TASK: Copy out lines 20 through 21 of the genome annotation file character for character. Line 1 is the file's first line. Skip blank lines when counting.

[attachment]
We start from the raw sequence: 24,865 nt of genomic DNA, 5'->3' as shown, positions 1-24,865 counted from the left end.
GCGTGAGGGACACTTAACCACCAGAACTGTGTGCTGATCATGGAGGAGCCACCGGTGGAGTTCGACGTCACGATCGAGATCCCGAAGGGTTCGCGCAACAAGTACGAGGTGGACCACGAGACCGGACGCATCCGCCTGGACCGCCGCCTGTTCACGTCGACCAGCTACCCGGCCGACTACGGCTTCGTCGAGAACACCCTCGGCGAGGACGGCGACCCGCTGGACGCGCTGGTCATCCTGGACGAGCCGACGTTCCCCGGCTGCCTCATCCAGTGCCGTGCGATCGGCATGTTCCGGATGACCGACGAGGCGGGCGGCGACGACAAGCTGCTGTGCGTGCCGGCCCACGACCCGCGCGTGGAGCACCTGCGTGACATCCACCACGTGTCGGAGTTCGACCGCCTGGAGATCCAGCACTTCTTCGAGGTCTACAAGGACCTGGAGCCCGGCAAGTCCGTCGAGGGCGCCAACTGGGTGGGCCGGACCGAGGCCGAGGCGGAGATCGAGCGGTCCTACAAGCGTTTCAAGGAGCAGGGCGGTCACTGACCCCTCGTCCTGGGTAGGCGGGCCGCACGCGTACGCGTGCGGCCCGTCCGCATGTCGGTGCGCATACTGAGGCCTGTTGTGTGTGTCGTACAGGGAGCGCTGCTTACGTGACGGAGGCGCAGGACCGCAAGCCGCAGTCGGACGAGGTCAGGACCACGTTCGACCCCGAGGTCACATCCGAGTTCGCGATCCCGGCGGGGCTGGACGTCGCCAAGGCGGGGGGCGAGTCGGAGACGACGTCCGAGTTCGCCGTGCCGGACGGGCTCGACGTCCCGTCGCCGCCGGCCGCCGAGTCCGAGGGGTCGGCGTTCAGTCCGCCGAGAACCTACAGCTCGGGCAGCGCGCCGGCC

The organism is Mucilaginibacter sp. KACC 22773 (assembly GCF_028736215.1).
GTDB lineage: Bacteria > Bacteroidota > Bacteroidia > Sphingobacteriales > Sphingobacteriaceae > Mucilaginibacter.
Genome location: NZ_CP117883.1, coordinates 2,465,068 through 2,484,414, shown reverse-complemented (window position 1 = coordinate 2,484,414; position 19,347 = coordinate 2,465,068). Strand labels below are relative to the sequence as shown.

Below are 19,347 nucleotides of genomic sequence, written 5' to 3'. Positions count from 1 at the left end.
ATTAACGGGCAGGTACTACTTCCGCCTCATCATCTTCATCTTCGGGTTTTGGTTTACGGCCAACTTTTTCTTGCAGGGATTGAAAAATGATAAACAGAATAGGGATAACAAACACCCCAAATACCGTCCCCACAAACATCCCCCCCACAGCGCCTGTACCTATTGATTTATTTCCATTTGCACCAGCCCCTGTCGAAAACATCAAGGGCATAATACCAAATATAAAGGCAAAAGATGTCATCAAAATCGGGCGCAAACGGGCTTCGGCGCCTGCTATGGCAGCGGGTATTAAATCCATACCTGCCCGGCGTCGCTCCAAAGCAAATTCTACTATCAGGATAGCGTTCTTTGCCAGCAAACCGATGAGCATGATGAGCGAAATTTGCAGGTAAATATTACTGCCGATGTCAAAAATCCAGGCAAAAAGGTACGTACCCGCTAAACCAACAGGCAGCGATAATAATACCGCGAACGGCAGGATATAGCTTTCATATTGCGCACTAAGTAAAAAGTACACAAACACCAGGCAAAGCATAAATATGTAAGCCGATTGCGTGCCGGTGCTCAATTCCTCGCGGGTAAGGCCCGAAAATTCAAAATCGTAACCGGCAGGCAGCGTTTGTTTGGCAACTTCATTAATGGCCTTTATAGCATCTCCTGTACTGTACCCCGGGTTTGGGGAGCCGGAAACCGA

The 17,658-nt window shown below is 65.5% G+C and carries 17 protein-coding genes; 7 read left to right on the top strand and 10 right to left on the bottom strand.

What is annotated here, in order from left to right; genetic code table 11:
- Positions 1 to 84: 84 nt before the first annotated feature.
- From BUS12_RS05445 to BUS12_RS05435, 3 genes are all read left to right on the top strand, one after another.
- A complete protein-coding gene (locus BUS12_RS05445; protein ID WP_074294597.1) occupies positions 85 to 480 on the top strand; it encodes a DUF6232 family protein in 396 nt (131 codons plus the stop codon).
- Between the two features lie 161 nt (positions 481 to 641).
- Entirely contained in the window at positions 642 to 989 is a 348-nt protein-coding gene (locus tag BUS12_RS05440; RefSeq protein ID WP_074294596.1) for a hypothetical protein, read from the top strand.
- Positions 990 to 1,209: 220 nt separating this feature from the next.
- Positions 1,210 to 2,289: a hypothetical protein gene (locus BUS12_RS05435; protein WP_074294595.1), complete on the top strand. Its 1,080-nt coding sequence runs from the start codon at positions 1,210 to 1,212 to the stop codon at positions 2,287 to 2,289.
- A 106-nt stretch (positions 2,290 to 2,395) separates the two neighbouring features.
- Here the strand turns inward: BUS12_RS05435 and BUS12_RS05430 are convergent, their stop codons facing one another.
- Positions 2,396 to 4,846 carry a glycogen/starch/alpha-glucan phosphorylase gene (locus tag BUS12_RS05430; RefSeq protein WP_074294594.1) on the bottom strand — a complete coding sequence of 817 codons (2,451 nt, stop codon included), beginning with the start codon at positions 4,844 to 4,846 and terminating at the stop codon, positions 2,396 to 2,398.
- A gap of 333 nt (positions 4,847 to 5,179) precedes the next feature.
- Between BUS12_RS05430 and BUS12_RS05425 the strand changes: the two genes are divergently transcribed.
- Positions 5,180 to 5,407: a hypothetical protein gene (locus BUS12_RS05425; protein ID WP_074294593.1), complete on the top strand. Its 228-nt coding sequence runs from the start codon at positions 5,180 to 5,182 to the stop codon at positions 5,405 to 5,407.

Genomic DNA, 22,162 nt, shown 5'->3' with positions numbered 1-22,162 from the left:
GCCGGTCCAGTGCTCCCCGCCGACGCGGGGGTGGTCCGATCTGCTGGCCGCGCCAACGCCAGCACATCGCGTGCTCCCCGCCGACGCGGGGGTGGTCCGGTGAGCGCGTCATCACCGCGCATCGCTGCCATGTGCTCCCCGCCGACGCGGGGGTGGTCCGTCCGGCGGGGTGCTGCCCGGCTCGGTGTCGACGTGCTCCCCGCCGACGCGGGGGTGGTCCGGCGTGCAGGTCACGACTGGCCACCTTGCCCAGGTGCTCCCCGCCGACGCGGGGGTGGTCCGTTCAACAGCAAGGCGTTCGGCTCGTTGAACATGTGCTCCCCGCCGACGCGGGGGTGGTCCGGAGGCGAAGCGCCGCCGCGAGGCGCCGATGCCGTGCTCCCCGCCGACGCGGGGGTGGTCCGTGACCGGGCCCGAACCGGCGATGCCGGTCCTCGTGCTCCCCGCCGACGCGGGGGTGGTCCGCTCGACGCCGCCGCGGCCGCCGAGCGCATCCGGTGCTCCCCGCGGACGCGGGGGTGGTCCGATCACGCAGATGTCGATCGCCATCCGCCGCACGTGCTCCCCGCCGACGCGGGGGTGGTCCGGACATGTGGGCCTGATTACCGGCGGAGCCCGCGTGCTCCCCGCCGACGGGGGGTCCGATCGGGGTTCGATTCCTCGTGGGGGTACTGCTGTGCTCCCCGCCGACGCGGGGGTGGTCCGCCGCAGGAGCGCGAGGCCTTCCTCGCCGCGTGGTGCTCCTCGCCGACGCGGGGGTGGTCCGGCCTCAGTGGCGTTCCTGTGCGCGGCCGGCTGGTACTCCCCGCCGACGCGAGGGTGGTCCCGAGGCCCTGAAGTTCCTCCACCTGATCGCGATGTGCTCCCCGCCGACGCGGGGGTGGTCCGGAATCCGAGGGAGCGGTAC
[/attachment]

- A gap of 333 nt (positions 4,847 to 5,179) precedes the next feature.
- Between BUS12_RS05430 and BUS12_RS05425 the strand changes: the two genes are divergently transcribed.